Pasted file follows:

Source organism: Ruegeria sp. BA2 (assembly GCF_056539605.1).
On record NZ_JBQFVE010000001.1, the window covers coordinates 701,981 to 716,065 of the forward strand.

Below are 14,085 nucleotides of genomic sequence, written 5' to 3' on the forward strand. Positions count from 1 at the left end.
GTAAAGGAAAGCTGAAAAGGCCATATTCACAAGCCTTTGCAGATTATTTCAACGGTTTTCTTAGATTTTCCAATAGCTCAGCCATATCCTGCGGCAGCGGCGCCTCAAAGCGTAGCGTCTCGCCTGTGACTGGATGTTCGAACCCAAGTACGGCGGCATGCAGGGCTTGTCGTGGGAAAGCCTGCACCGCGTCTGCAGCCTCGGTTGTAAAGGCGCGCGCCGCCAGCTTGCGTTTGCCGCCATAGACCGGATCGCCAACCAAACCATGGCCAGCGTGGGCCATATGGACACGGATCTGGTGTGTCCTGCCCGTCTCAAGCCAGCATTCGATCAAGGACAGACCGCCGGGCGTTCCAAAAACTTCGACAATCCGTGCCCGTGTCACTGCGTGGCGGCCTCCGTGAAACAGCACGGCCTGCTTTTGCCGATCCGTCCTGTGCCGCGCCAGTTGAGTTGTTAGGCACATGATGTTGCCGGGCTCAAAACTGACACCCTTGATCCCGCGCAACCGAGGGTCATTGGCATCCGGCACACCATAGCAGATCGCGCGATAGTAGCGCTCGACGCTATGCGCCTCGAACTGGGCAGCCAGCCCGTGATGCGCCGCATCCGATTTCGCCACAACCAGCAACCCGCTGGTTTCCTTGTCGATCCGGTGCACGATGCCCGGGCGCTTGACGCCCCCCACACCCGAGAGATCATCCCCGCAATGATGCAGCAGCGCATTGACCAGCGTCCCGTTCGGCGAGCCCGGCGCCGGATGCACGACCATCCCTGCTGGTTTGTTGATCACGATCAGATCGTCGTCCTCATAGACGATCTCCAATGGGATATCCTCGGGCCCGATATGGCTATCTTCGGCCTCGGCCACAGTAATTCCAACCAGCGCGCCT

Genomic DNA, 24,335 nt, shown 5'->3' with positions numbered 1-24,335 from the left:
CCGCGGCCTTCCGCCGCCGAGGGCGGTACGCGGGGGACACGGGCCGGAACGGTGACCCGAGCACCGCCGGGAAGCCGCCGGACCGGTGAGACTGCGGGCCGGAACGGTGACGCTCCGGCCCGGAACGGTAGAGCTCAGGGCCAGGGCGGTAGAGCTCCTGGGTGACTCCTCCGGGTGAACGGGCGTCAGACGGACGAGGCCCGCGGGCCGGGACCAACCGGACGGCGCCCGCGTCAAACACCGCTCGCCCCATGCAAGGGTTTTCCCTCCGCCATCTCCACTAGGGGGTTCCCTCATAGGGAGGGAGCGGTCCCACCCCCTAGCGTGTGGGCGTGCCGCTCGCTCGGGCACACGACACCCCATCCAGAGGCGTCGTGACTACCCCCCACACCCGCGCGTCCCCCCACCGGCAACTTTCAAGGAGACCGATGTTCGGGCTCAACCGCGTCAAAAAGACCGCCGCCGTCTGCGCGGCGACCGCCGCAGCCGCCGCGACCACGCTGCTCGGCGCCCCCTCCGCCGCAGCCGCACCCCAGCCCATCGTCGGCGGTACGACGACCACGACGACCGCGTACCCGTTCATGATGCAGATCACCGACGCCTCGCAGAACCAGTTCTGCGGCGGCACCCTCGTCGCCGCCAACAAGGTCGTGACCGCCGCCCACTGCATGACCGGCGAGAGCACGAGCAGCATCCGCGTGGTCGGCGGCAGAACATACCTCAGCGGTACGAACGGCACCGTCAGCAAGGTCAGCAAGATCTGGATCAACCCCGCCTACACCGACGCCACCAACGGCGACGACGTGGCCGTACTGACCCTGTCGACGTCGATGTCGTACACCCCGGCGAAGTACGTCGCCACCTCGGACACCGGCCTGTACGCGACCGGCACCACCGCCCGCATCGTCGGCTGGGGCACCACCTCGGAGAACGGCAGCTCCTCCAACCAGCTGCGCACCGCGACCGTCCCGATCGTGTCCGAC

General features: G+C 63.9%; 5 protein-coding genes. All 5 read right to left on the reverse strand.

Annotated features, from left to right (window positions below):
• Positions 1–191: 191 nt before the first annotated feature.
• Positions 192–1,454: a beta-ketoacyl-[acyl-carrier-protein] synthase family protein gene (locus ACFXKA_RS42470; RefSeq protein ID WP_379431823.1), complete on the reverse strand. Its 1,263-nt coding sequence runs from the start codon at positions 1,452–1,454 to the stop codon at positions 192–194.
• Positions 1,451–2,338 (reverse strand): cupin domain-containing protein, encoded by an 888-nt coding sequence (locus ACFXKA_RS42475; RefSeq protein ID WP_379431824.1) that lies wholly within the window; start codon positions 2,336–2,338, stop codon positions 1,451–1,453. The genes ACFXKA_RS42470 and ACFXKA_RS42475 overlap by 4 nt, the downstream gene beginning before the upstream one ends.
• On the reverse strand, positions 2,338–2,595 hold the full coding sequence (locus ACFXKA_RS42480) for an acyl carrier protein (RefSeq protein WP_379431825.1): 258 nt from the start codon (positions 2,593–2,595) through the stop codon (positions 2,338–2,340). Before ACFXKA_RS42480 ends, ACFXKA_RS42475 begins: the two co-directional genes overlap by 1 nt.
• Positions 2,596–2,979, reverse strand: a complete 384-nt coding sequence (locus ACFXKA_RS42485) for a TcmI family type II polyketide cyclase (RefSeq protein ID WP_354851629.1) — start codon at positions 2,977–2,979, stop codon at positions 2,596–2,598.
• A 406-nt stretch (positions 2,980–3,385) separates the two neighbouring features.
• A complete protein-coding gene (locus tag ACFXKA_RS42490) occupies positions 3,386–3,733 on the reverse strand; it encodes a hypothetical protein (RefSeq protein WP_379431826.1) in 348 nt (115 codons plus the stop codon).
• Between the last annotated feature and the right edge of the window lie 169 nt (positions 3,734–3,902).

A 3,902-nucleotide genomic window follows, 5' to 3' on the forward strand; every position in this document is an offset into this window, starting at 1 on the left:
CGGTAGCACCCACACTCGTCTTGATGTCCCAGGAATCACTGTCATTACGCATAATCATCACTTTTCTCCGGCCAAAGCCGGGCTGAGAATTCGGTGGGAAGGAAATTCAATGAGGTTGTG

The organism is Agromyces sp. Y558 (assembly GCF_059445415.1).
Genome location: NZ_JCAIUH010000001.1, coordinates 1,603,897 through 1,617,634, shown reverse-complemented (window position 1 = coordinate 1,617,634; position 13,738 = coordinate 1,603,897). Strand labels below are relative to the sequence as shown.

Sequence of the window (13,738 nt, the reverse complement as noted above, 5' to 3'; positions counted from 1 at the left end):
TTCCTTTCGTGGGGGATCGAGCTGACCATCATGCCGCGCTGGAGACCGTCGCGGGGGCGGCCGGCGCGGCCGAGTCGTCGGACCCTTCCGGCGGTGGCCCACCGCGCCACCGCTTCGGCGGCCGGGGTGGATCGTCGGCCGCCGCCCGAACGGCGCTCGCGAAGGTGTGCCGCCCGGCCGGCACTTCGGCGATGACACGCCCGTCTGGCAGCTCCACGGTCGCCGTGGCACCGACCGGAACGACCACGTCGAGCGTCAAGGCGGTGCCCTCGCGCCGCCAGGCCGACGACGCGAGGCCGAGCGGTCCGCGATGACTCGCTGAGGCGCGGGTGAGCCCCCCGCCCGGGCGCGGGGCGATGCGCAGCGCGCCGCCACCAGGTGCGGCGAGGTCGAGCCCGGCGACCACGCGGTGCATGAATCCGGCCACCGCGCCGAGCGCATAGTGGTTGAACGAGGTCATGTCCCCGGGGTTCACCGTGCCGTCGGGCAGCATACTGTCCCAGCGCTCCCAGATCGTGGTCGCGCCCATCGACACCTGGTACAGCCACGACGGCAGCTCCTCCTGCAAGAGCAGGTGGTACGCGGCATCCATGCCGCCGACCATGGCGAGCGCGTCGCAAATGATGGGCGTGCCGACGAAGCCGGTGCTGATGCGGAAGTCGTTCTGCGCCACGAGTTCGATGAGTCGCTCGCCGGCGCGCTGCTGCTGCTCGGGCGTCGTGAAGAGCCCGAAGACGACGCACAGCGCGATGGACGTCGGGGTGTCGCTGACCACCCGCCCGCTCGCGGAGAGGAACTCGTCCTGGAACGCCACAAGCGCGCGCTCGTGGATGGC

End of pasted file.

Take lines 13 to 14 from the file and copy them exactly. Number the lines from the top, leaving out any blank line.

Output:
• Positions 2,596–2,979, reverse strand: a complete 384-nt coding sequence (locus ACFXKA_RS42485) for a TcmI family type II polyketide cyclase (RefSeq protein ID WP_354851629.1) — start codon at positions 2,977–2,979, stop codon at positions 2,596–2,598.
• A 406-nt stretch (positions 2,980–3,385) separates the two neighbouring features.